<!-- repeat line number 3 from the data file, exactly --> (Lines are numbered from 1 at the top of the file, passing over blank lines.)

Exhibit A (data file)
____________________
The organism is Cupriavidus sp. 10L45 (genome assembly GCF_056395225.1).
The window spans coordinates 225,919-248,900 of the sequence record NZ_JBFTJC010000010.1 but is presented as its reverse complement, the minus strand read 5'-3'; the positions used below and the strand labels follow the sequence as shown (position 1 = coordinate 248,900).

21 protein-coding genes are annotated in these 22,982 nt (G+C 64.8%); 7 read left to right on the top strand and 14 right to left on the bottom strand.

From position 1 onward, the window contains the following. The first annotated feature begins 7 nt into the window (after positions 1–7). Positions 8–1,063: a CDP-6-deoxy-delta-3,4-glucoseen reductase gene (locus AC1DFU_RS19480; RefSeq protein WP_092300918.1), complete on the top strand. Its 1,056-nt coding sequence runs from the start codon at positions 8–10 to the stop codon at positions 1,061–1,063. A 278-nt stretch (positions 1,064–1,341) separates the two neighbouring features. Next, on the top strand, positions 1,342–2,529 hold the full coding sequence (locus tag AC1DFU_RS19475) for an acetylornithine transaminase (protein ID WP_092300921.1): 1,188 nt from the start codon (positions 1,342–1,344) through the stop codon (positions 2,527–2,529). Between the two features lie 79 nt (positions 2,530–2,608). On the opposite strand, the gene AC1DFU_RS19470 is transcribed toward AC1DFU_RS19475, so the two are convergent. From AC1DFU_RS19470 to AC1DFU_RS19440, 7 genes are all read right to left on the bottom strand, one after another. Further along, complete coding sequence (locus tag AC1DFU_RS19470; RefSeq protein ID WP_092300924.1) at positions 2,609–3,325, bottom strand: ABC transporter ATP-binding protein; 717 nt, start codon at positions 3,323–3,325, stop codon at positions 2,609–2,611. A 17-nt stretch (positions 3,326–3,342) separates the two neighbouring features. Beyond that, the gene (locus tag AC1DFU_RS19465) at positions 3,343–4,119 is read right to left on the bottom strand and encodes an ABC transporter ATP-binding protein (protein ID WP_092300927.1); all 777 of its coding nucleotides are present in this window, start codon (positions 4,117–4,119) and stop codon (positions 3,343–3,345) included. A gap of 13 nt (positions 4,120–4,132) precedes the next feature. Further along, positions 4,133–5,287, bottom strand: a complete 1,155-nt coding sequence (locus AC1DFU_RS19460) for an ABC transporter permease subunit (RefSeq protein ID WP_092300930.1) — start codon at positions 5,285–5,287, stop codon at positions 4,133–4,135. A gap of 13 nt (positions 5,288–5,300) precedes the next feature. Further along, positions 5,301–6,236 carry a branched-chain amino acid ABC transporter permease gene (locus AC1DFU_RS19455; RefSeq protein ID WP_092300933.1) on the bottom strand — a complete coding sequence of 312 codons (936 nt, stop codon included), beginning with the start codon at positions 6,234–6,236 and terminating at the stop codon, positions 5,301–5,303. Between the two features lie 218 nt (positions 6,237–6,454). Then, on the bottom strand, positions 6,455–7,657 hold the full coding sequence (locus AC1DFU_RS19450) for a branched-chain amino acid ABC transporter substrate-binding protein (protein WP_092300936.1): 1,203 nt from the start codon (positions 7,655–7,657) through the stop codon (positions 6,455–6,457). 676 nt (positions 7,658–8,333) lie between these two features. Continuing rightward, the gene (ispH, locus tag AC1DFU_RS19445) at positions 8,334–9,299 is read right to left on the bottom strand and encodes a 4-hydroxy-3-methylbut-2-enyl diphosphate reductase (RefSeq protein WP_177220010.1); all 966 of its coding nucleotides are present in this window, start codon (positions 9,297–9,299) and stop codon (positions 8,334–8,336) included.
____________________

21 protein-coding genes are annotated in these 22,982 nt (G+C 64.8%); 7 read left to right on the top strand and 14 right to left on the bottom strand.